Department Environmental Microbiology

Chemoselective, machine learning-guided investigation into microbial pollutant biotransformations

Microorganisms play a crucial role in the degradation of organic pollutants in the environment. Although pollutant biotransformations are of great importance to ecosystem health, we have a limited understanding of the molecular mechanisms that drive pollutant biotransformations in complex environmental microbiomes. In this study, we investigate the biochemistry of freshwater biofilms known as periphyton composed of detritus, bacteria, fungi, algae, and viruses that together perform important ecological functions (Figure 1). While periphyton pollutant tolerance has been studied in previous Eawag projects (EcoImpact 1 and EcoImpact 2), periphyton remains a ‘black box’ in terms of predicting the active microbial taxa, biochemical pathways, and enzymes interacting with organic pollutants. This project aims to characterize, model and predict enzyme families driving pollutant biotransformations in periphyton.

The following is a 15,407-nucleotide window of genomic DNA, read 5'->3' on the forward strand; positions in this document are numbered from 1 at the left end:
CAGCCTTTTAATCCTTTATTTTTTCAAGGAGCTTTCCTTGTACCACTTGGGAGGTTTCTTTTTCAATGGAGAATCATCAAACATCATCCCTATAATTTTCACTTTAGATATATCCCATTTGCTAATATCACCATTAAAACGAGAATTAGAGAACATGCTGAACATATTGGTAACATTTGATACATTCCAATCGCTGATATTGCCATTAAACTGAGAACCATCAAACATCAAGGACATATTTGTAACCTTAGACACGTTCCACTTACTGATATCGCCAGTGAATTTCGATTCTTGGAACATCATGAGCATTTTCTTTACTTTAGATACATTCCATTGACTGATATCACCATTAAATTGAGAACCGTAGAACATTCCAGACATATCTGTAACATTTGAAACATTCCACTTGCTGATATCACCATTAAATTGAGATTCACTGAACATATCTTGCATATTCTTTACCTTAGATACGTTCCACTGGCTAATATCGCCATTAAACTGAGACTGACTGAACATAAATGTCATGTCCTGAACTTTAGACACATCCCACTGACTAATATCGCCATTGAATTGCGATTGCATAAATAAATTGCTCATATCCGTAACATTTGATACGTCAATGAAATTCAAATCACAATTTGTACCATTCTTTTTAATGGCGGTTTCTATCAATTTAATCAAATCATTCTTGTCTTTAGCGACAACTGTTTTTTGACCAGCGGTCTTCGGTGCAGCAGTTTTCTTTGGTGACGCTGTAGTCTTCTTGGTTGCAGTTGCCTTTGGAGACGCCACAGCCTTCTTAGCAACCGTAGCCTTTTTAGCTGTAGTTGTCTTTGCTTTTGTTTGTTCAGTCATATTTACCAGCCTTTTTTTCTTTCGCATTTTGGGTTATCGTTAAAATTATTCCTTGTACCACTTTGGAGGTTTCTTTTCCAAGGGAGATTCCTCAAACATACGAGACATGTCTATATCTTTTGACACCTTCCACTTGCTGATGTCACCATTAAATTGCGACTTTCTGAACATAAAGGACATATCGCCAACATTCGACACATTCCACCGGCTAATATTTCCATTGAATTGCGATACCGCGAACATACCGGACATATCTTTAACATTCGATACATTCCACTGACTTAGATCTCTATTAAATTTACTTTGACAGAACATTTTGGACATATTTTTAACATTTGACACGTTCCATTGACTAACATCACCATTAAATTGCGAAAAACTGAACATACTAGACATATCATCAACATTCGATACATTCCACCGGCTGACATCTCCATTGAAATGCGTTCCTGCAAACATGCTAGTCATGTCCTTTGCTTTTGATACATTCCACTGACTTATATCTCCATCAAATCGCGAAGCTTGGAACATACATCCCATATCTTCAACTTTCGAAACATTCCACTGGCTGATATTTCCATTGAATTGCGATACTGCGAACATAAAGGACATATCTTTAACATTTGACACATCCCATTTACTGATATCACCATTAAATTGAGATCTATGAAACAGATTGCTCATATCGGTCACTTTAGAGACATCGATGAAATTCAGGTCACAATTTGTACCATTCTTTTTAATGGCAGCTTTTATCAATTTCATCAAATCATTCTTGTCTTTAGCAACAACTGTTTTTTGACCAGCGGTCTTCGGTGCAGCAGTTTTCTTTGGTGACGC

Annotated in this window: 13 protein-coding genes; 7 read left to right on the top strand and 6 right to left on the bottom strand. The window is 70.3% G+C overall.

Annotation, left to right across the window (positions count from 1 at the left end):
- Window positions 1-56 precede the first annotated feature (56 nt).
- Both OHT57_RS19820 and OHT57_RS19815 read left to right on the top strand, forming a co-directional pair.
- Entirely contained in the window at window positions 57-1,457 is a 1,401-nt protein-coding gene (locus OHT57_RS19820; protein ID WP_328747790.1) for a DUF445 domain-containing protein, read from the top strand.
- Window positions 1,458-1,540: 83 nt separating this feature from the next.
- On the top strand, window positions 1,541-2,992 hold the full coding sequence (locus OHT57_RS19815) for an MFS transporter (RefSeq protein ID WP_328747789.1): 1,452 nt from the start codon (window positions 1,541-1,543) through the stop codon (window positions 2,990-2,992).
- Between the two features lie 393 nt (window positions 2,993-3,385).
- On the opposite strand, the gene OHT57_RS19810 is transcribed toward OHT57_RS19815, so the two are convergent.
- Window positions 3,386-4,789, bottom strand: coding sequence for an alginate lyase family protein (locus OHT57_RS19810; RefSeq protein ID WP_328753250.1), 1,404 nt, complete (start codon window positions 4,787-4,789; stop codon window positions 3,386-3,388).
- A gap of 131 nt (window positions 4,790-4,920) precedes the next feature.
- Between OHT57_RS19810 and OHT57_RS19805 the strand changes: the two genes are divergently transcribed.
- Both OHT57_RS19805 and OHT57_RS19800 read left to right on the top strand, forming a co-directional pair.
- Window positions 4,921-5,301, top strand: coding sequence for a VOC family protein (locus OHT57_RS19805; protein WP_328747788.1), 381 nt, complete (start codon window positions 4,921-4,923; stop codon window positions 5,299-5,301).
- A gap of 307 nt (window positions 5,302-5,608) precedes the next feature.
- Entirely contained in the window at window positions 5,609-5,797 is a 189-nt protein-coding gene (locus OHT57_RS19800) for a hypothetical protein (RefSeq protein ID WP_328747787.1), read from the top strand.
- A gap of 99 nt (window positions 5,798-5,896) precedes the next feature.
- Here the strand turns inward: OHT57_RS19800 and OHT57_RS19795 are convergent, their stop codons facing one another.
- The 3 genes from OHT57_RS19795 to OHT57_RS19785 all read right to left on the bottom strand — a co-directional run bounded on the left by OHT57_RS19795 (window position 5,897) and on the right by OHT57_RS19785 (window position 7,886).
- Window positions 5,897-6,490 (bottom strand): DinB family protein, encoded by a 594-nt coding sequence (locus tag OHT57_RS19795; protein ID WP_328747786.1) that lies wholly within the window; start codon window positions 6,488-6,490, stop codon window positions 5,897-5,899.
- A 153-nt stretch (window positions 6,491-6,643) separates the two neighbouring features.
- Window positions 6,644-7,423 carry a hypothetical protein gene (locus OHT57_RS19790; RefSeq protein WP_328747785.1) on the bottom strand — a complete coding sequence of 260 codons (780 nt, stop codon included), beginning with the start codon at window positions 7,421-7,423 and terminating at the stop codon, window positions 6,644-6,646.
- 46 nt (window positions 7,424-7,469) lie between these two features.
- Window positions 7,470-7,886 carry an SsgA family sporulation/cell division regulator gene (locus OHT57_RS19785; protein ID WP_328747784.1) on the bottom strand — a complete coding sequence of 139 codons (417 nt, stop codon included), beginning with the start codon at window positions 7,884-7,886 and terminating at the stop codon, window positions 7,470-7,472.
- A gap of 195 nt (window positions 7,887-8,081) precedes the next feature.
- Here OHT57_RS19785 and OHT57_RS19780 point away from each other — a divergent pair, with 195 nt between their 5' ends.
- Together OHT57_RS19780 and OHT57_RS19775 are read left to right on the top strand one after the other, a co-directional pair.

Content and aim of the research project

The project focuses on the key microbial players in periphyton and their biochemical parts and pathways driving the biotransformations of pollutants from wastewater treatment plant effluent. Specifically, we have three broad goals: (i) to develop methods to label enzymes that degrade pollutants in environmental samples, (ii) to characterize the enzymes responsible for these activities, and (iii) to develop predictive models to predict biotransformation of pollutants by microbiomes (Figure 2).

Scientific and social context of the research project

Our work will provide new insights into how organic pollutants are degraded in wastewater effluent-impacted freshwater biofilms. This understanding will help improve environmental assessment, modeling efforts, and monitoring of contaminant biotransformation.



Swiss National Science Foundation

Project duration

August 2023 - July 2027